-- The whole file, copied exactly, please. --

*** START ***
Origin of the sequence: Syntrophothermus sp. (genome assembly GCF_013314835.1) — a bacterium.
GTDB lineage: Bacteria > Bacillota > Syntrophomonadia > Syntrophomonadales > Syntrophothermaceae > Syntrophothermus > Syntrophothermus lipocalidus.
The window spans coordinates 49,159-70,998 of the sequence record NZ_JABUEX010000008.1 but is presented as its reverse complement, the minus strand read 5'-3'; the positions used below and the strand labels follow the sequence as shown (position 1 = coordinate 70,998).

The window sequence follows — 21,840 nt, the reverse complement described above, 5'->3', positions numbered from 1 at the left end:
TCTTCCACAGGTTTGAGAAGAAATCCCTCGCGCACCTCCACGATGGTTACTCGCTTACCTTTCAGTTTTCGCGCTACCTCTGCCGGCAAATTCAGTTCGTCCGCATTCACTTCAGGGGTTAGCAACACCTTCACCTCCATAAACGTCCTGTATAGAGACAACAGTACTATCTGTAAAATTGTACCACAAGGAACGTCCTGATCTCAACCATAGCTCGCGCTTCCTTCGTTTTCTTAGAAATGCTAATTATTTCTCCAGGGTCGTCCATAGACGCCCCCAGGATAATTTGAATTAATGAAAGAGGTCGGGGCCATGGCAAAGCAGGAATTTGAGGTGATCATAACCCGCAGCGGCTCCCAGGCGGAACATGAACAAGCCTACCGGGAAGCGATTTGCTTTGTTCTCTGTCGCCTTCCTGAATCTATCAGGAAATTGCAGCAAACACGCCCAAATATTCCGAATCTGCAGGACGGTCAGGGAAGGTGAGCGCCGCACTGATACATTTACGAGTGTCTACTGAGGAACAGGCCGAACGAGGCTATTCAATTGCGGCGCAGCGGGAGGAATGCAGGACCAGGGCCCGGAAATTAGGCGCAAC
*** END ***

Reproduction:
Origin of the sequence: Syntrophothermus sp. (genome assembly GCF_013314835.1) — a bacterium.
GTDB lineage: Bacteria > Bacillota > Syntrophomonadia > Syntrophomonadales > Syntrophothermaceae > Syntrophothermus > Syntrophothermus lipocalidus.
The window spans coordinates 49,159-70,998 of the sequence record NZ_JABUEX010000008.1 but is presented as its reverse complement, the minus strand read 5'-3'; the positions used below and the strand labels follow the sequence as shown (position 1 = coordinate 70,998).

The window sequence follows — 21,840 nt, the reverse complement described above, 5'->3', positions numbered from 1 at the left end:
TCTTCCACAGGTTTGAGAAGAAATCCCTCGCGCACCTCCACGATGGTTACTCGCTTACCTTTCAGTTTTCGCGCTACCTCTGCCGGCAAATTCAGTTCGTCCGCATTCACTTCAGGGGTTAGCAACACCTTCACCTCCATAAACGTCCTGTATAGAGACAACAGTACTATCTGTAAAATTGTACCACAAGGAACGTCCTGATCTCAACCATAGCTCGCGCTTCCTTCGTTTTCTTAGAAATGCTAATTATTTCTCCAGGGTCGTCCATAGACGCCCCCAGGATAATTTGAATTAATGAAAGAGGTCGGGGCCATGGCAAAGCAGGAATTTGAGGTGATCATAACCCGCAGCGGCTCCCAGGCGGAACATGAACAAGCCTACCGGGAAGCGATTTGCTTTGTTCTCTGTCGCCTTCCTGAATCTATCAGGAAATTGCAGCAAACACGCCCAAATATTCCGAATCTGCAGGACGGTCAGGGAAGGTGAGCGCCGCACTGATACATTTACGAGTGTCTACTGAGGAACAGGCCGAACGAGGCTATTCAATTGCGGCGCAGCGGGAGGAATGCAGGACCAGGGCCCGGAAATTAGGCGCAAC